For the type of company we want to be, a different metaphor seems more useful: living organisms. If we take a human for example, it is constituted of many different parts: cells and organs, which collaborate with each other. Each functions independently, and on its own; the brain doesn't need to take every decision for what each individual cell or organ does throughout the day. When needed, it will take over and order a specific reaction, with electric impulses, hormones, etc. But it does so selectively, leaving most of the operations vastly distributed, based on the rules from the DNA code all cells share.

Cells

To remind ourselves of that approach, our teams are named after one of the building blocks of life: cells.

Each individual contributor belongs to one cell, and cells may vary in size depending on their type and purpose. The people belonging to a cell represent the group of co-workers that each member knows the best, and works with the closest. A large part of the everyday decisions and responsibilities are delegated to cells and their individual members, to ensure that they can be taken with the full context of the task to complete, and can go from idea to implementation as independently as possible. This isn't independence or anarchy though: cells are all bound by a core set of rules - instead of DNA, we have the current handbook. And the management can still intervene and take different decisions than the cell would have on its own. But this is much more autonomy than a conventional team in a hierchical structure would have, because there is a shared incentive to decentralize the decisions, with all parties trying to reduce the need for management and hierarchy.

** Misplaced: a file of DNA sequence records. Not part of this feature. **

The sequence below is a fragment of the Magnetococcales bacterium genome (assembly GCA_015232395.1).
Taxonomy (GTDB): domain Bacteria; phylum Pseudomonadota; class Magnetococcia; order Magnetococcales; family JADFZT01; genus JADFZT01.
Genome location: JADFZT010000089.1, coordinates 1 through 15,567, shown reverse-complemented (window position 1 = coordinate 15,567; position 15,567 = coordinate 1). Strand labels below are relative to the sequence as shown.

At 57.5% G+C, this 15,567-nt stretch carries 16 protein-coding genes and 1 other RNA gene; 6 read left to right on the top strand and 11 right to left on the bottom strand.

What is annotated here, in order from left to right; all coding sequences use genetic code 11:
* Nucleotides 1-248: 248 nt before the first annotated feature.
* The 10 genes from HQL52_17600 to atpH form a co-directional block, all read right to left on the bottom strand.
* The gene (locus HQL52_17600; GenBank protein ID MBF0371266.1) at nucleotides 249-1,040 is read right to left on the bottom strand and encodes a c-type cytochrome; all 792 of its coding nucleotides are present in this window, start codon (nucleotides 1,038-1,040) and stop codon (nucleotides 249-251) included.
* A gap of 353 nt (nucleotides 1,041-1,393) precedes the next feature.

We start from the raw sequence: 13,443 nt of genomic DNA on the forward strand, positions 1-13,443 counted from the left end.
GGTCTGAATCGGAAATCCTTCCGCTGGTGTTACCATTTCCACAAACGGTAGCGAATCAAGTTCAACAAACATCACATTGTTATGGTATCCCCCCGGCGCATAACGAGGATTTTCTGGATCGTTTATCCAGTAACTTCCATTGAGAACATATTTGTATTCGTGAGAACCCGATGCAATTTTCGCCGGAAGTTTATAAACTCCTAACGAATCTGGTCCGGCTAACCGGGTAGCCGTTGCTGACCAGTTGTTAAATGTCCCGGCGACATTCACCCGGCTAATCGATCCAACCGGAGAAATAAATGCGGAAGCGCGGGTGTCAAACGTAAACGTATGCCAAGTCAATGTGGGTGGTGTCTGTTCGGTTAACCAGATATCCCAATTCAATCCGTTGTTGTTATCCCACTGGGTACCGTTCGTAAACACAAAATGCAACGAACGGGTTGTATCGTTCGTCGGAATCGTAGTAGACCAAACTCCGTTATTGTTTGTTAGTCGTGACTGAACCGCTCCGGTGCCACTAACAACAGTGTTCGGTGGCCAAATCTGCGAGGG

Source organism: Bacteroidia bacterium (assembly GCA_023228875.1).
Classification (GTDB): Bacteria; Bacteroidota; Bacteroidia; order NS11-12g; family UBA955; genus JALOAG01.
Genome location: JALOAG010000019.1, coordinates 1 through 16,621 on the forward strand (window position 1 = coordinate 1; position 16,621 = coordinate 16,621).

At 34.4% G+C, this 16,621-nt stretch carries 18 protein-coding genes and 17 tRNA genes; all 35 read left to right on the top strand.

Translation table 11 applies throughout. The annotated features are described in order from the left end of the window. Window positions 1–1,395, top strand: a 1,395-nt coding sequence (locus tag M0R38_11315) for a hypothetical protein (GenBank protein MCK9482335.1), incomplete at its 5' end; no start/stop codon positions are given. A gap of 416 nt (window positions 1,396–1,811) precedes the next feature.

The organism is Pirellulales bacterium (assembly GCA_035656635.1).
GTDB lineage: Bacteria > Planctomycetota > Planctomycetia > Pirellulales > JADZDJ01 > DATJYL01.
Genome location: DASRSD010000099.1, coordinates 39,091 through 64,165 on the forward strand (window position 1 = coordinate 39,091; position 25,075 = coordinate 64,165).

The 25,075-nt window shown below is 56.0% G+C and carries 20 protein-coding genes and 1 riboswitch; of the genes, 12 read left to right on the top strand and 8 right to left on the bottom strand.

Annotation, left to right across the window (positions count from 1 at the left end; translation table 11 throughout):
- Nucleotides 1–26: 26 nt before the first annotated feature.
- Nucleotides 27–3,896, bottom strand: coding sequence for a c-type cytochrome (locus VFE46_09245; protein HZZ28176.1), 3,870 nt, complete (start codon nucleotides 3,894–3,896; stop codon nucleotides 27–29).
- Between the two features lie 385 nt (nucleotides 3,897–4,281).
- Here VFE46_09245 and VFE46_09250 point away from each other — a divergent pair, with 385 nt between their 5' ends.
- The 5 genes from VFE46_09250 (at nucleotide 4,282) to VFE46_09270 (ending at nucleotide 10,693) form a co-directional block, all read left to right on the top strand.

We also have an advantage compared to conventional cells: the ability to rewrite our DNA. You can at any time suggest changes to the set of rules common to all cells by submitting a PR to the handbook repository.

Cell Types

There are currently three types of cells: generalist cells, project cells, and support cells. Differences between the different types of cells are defined throughout the handbook, in the relevant sections. Unless a specific rule or process is specified as applying to a specific cell type, by default all cells behave exactly the same.